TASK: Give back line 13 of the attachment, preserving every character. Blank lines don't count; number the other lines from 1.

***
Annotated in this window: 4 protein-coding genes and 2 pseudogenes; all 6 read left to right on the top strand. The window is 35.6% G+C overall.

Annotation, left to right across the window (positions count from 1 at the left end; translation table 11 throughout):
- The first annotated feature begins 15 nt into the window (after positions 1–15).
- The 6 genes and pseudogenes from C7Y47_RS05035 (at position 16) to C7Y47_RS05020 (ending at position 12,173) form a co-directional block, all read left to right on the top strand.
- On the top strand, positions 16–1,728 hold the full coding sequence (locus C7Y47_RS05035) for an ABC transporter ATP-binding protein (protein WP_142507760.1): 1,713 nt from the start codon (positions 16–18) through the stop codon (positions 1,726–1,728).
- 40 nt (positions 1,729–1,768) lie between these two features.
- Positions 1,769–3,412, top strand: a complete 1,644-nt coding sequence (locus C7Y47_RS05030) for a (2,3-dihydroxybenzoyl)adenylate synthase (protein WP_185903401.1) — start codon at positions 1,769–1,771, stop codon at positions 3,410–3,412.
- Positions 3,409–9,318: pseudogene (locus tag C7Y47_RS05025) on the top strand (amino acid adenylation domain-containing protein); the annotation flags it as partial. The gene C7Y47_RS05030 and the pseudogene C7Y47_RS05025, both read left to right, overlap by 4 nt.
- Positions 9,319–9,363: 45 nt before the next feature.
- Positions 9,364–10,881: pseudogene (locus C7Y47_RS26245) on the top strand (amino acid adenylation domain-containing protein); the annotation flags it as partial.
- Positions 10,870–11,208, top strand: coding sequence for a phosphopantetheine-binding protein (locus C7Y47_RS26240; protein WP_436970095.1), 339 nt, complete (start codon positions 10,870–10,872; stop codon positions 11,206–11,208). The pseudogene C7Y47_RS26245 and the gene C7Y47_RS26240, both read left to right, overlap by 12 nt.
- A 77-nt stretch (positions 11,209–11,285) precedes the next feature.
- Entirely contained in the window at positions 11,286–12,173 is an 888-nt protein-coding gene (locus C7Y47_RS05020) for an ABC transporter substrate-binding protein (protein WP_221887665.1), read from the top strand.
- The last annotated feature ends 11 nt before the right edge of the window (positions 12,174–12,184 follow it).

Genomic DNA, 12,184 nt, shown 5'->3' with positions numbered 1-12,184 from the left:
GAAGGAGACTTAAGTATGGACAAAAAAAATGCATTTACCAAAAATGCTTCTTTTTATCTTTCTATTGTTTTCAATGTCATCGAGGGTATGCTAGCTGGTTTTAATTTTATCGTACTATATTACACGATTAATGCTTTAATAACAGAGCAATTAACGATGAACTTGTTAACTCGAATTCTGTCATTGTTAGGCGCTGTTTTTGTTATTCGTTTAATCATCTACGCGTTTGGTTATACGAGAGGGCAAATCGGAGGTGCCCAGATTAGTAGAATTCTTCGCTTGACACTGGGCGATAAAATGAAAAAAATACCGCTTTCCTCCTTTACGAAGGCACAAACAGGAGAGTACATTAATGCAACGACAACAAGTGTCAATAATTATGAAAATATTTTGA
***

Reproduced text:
- Entirely contained in the window at positions 11,286–12,173 is an 888-nt protein-coding gene (locus C7Y47_RS05020) for an ABC transporter substrate-binding protein (protein WP_221887665.1), read from the top strand.